South Carolina democrats are proposing a watered-down version of legislation for prayer in the state's public schools that they suggest is so inclusive, it gives even atheists the opportunity to participate.
The bill, titled house bill 3526, was initially proposed back in February 2013 as a way of allowing prayer in the state's public schools. The initial text of the bill called for teachers to lead the students in prayer every morning. The measure was backed by 10 state representatives, the majority of whom are Democrat.
The measure has since stalled in the state House's judiciary committee, and some who are critical of the bill have argued that it violates a Separation of Church and State by allowing teachers to lead the morning prayer. As a compromise, some democrats backing the bill have suggested that instead of a daily teacher-led prayer, there is a mandatory moment of silence for students of all creeds to simply reflect and be peaceful.
Rep. Wendell Gilliard (D-Charleston) told WCIV-TV that amending the bill to include a moment of silence instead of a teacher-led prayer would not interfere with the bill's purpose, which is to put prayer back in school.
"The compromise would be to have the students to pray to whomever they want to," Gilliard says. "If they want to do away with teachers conducting the prayer, that would be fine with us. The essential part of the bill, the important part, is putting prayer back in school."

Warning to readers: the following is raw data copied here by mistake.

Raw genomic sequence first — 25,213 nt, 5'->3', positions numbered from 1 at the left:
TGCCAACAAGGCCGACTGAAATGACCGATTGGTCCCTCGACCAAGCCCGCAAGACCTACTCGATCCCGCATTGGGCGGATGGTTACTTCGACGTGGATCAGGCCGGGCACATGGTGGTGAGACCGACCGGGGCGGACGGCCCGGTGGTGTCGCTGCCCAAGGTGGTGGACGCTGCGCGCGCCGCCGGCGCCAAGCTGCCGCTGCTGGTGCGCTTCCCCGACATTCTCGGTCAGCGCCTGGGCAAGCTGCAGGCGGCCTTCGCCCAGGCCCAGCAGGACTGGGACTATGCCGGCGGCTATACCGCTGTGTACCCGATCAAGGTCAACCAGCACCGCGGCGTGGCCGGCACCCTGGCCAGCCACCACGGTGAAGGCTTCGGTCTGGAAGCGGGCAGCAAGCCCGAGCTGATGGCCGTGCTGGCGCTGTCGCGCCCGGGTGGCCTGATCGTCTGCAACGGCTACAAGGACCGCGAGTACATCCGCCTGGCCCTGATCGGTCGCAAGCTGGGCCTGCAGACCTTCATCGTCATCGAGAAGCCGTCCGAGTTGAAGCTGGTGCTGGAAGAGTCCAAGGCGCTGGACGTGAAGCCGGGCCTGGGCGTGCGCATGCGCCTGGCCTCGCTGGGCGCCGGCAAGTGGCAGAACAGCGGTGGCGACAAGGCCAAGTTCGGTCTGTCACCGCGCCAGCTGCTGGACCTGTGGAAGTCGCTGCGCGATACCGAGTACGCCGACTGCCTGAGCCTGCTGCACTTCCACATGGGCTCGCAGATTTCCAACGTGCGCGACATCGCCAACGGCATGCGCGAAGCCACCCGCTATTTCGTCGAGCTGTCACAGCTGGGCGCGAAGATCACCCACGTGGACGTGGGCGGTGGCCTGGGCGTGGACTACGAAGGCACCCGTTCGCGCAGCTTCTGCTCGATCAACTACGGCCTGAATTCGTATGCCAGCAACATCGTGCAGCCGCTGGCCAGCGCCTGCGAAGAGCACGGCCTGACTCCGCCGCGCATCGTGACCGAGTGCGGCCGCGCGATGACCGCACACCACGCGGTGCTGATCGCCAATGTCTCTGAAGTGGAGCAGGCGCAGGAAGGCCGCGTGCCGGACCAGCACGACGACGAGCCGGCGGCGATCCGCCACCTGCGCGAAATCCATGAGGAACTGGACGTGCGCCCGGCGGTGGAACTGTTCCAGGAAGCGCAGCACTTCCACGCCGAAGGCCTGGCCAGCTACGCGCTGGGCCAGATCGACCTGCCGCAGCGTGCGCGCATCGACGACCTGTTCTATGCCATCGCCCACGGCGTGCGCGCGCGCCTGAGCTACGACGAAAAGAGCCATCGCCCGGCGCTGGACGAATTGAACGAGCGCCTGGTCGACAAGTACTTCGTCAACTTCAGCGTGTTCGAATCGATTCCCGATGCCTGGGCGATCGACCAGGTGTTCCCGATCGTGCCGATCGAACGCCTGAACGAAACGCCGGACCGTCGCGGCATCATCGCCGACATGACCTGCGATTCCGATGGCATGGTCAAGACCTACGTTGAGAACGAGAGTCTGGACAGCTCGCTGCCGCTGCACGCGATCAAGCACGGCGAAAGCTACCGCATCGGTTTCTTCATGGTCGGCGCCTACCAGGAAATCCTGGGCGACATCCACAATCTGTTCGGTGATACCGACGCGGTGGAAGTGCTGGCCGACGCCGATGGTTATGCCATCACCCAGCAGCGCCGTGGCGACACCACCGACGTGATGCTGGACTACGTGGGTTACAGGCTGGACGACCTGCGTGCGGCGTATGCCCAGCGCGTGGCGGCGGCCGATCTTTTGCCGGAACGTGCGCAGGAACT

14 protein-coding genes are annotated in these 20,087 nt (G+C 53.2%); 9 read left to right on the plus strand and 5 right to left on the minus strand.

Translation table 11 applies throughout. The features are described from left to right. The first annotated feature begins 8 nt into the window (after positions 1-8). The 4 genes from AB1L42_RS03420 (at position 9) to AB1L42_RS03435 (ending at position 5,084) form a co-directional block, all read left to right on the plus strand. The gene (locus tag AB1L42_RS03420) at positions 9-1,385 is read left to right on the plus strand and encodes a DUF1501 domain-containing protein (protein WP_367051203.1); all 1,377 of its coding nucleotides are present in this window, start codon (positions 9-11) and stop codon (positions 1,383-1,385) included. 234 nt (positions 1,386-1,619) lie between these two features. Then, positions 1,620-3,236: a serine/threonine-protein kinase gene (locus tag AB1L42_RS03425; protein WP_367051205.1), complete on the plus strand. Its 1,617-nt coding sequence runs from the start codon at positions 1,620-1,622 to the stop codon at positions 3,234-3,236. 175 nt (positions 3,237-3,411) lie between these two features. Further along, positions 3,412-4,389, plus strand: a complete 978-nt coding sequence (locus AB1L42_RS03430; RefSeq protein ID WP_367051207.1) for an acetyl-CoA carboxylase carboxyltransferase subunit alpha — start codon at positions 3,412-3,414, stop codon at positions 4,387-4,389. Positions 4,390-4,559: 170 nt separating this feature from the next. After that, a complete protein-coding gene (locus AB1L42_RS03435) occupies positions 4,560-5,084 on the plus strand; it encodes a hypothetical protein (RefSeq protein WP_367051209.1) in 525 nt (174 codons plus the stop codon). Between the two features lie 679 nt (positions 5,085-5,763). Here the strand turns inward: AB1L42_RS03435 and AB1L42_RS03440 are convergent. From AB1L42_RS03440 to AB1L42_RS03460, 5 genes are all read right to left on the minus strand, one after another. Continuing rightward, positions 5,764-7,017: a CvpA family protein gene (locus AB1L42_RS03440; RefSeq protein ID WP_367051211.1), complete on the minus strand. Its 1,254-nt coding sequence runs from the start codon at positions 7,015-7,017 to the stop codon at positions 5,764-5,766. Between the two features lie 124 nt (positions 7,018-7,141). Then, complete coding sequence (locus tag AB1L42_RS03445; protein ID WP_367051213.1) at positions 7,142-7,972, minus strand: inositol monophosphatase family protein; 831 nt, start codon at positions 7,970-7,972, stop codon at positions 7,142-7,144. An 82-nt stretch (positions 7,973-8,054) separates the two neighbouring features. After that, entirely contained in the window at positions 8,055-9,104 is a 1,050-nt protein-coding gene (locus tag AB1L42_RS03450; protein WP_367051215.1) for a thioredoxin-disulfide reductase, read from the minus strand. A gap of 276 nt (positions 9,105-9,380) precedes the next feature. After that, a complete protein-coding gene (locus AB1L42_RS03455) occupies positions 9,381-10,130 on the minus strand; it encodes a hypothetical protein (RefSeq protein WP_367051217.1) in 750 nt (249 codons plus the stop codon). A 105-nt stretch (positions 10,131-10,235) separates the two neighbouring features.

Rep. Joseph Jefferson (D-Berkeley), another backer of the measure, said that the modified version of the bill would be so inclusive that even atheists could participate, adding that the purpose of the measure was "merely revisiting the issue to reassure people that everybody should be given the opportunity to pray."
"Even the atheists, it gives them the option of praying or not praying without anybody interfering," Jefferson said.
The American Civil Liberties Union, a non-profit group seeking to protect constitutional liberties, has said it is monitoring the bill's advancement, adding that as the state's diversity grows, it must be sure to protect the rights of non-believers and minority faith observers.
"The rights of non-believers and minority faith observers must also be defended under our system and our constitution, if our state is to thrive in the 21st century as it did at its founding," Victoria Middleton, executive director for ACLU of South Carolina, said in a statement.